ConsumerLabVitamin D

False labeling casts a shadow on OTC vitamin D products

During the meeting of the Joint Consortium of Multiple Sclerosis Centers and America’s Committee on Treatment and Research in Multiple Sclerosis, researchers at Johns Hopkins University in Baltimore, Maryland, reported that actual content ranges between 1% and 82% of what’s on the label.

First, the details.

  • 10 bottles of over-the-counter (OTC) supplements from local and on-line retail pharmacies were assayed.
  • Vitamin D3 was extracted by standard techniques and samples were analyzed by liquid chromatography and mass spectrometry.

And, the results.

  • The labeled doses ranged from 400 IU to 10,000 IU.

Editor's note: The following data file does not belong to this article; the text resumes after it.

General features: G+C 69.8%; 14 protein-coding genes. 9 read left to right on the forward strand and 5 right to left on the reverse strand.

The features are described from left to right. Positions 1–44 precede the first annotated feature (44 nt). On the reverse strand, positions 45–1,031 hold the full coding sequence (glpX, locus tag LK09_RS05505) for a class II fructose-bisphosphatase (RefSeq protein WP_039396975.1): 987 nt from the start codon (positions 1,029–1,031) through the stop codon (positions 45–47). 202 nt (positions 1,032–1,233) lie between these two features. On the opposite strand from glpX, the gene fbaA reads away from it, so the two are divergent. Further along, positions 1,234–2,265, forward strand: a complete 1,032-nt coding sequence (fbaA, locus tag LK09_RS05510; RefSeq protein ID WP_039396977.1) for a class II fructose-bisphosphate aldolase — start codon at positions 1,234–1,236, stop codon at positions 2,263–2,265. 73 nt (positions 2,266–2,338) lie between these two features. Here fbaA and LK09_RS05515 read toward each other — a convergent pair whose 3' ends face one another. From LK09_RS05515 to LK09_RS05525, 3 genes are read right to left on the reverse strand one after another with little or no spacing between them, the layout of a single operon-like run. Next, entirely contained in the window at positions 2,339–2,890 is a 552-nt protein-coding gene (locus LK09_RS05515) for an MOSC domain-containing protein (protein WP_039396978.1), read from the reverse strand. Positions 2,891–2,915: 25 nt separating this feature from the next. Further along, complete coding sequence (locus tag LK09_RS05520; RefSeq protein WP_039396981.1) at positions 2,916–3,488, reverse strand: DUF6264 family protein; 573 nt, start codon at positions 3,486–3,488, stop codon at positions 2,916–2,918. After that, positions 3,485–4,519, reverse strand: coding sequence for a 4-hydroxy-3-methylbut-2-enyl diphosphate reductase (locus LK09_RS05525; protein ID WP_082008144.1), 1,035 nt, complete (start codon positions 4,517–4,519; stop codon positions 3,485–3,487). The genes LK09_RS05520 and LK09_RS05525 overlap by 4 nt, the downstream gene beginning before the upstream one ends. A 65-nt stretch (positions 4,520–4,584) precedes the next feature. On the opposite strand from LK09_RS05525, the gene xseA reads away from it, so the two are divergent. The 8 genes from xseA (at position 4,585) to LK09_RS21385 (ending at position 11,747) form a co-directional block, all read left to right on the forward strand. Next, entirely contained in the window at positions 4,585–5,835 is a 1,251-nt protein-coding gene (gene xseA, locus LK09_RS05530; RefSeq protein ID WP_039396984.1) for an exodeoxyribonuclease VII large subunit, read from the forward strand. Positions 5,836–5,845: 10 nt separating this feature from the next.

• The average actual dose was only 34% of the labeled dose, ranging from less than 1% to 82%.
  • Lower-dose products tended to be closer to their labeled dose than higher-dose products.
    • 3, 400-IU products averaged 52% of the label.
    • 2, 1000-IU products averaged 34%.
    • 3, 10,000-IU products averaged 30%.
  • The single worst sample — the one with less than 1% of what it claimed — was a 400-IU sample.
  • Neither national in-store retail brands nor online brands were more true to their labels.

The bottom line?

The authors concluded, “This reflects the need for increased regulation of the vitamin industry.”

Americans are being cheated routinely by the supplement industry. And, this problem is not unique to vitamin D products.

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6/30/10 16:45 JR

Hi, I’m JR

John Russo, Jr., PharmD, is president of The MedCom Resource, Inc. Previously, he was senior vice president of medical communications at, a complementary and alternative medicine website.